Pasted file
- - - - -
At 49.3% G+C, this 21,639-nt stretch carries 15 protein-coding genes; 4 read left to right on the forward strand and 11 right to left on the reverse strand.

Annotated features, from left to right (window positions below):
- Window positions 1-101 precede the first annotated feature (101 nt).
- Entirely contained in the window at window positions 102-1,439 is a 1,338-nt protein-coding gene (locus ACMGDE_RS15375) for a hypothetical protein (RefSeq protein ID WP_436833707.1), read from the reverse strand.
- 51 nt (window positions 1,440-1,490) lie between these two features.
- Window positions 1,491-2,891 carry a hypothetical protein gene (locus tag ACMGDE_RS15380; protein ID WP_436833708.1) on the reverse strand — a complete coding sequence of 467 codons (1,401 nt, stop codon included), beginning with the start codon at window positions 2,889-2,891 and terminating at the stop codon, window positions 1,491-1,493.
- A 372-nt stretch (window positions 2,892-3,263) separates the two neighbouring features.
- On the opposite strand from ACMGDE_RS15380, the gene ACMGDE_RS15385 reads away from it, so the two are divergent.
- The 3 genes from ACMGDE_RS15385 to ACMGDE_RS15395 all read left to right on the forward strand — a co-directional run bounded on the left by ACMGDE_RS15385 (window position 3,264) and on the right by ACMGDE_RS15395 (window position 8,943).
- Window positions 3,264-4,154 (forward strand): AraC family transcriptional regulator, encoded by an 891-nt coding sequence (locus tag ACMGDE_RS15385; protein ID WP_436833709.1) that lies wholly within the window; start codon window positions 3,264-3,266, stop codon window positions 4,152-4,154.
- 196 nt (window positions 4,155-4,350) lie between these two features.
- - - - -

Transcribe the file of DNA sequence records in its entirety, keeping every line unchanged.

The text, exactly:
At 49.3% G+C, this 21,639-nt stretch carries 15 protein-coding genes; 4 read left to right on the forward strand and 11 right to left on the reverse strand.

Annotated features, from left to right (window positions below):
- Window positions 1-101 precede the first annotated feature (101 nt).
- Entirely contained in the window at window positions 102-1,439 is a 1,338-nt protein-coding gene (locus ACMGDE_RS15375) for a hypothetical protein (RefSeq protein ID WP_436833707.1), read from the reverse strand.
- 51 nt (window positions 1,440-1,490) lie between these two features.
- Window positions 1,491-2,891 carry a hypothetical protein gene (locus tag ACMGDE_RS15380; protein ID WP_436833708.1) on the reverse strand — a complete coding sequence of 467 codons (1,401 nt, stop codon included), beginning with the start codon at window positions 2,889-2,891 and terminating at the stop codon, window positions 1,491-1,493.
- A 372-nt stretch (window positions 2,892-3,263) separates the two neighbouring features.
- On the opposite strand from ACMGDE_RS15380, the gene ACMGDE_RS15385 reads away from it, so the two are divergent.
- The 3 genes from ACMGDE_RS15385 to ACMGDE_RS15395 all read left to right on the forward strand — a co-directional run bounded on the left by ACMGDE_RS15385 (window position 3,264) and on the right by ACMGDE_RS15395 (window position 8,943).
- Window positions 3,264-4,154 (forward strand): AraC family transcriptional regulator, encoded by an 891-nt coding sequence (locus tag ACMGDE_RS15385; protein ID WP_436833709.1) that lies wholly within the window; start codon window positions 3,264-3,266, stop codon window positions 4,152-4,154.
- 196 nt (window positions 4,155-4,350) lie between these two features.